Exterior Supreme Ct immigration arguments, voices for families

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Source:   —  April 19, 2016, at 3:11 AM

The family has a deportation date scheduled for April 29.“For me and my family, it means a lot,” Hernandez, who lives in Ann Arbor, Michigan, said Deferred Action for Parents of Americans and Lawful Permanent Residents, or DAPA.

Exterior Supreme Ct immigration arguments, voices for families

As the Supreme Ct on Monday weighed the legality of two executive orders on immigration, Sayra Hernandez, a 16-year-old from Mexico, stood exterior the courthouse with her sister and mother. The family has a deportation date scheduled for April 29.

“For me and my family, it means a lot,” Hernandez, who lives in Ann Arbor, Michigan, said Deferred Action for Parents of Americans and Lawful Permanent Residents, or DAPA. DAPA provides three-year work permits and safety from deportation to the parents of children who are U. S. citizens or lawful permanent residents.

(The Deferred Action for Childhood Arrivals, DACA, program applies to children brought to the U. S. illegally and isn't affected by this case except for the administration’s proposal to prolong the work permit for so-called Dreamers to three years from two.)

Those Obama administration executive orders have been on ice for more than a year due to valid troubles, as TX and twenty-five other states filed lawsuits against them.

For the hundreds of activists and protesters who joined Hernandez and her family Monday exterior the courthouse – the majority of whom were against the TX lawsuit – the served as an opportunity to have their voices heard. “Si, se puede,” which translates roughly to “Yes, we can,” was a consistent chant heard throughout the crowds.

“I’m here because I don’t wish to be scared anymore that when I go residence my mom isn’t going to be there,” said Kerry Gutierrez, a 17-year-old from Boulder, Colorado, whose mother is in the U. S. illegally. “I don’t wish to be the head of household; I’m too youthful for that.”

“I know what it’s love to live in fear of being deported, of being separated from my family,” said Julissa Arce, who came to the United States illegally when she was eleven. Presently Arce, a former protégé at Goldman Sachs, sits on the board of the National Immigration Law Center, an organization that provides valid aid to low-income immigrants.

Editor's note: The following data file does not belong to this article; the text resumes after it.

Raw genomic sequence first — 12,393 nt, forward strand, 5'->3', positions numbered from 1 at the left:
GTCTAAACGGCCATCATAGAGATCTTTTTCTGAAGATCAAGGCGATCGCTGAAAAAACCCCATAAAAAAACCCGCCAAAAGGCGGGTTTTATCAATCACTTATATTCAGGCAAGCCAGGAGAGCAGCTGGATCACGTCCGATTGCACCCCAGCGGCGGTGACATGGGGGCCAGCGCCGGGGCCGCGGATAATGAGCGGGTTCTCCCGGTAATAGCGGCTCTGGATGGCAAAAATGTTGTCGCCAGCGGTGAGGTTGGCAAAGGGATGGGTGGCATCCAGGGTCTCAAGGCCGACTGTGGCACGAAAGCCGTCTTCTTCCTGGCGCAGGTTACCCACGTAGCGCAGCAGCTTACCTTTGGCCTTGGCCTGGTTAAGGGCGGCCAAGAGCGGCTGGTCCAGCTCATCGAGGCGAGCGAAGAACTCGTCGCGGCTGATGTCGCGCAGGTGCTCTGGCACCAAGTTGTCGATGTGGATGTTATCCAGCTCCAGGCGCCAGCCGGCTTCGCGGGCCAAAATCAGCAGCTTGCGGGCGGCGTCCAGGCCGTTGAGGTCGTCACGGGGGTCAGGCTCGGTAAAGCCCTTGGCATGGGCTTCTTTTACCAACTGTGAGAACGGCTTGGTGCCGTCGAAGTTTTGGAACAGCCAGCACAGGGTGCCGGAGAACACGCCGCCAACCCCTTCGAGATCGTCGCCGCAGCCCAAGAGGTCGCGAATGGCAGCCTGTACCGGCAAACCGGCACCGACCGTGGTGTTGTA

“At the finish of the day my legend is one about perseverance and determination, and that's the American story, and that’s what we wish for the millions of people affected by this issue,” Arce added.

For others, however, the authorization of DAPA and the DACA extensions would set a risky precedent for the powers of the commander in chief.

“At its core, it’s not about whether you are anti- or pro-immigration, it’s about whether the Supreme Ct will authorize the executive branch,” to skirt the regulation of law, U. S. Rep. Ted Yoho, a Republican from Florida, said in a statement after the argument.

“It’s ironic that people would arrive into this country illegally, and the reason they’re coming illegally is because this country provides more opportunity than the places they came from,” said U. S. Rep. Louie Gohmert, a Republican from Texas. “And yet, once here, they wish us to be love the country they came from, where we don’t enforce the law across the board.”

There are more than eleven million immigrants in the U. S. who are here illegally, with 3.6 million of them possibly eligible for DAPA benefits, according to a two thousand sixteen report from the Migration Policy Institute, a Washington-based nonpartisan research center.

“If you really dig deep down into this case and attempt to realize this, this isn't (about) amnesty or some kind of blanket forgiveness,” said Wendy Feliz, communications director for the American Immigration Council, an organization that advocates for immigration policy and education. “This is temporary protected status for people.”

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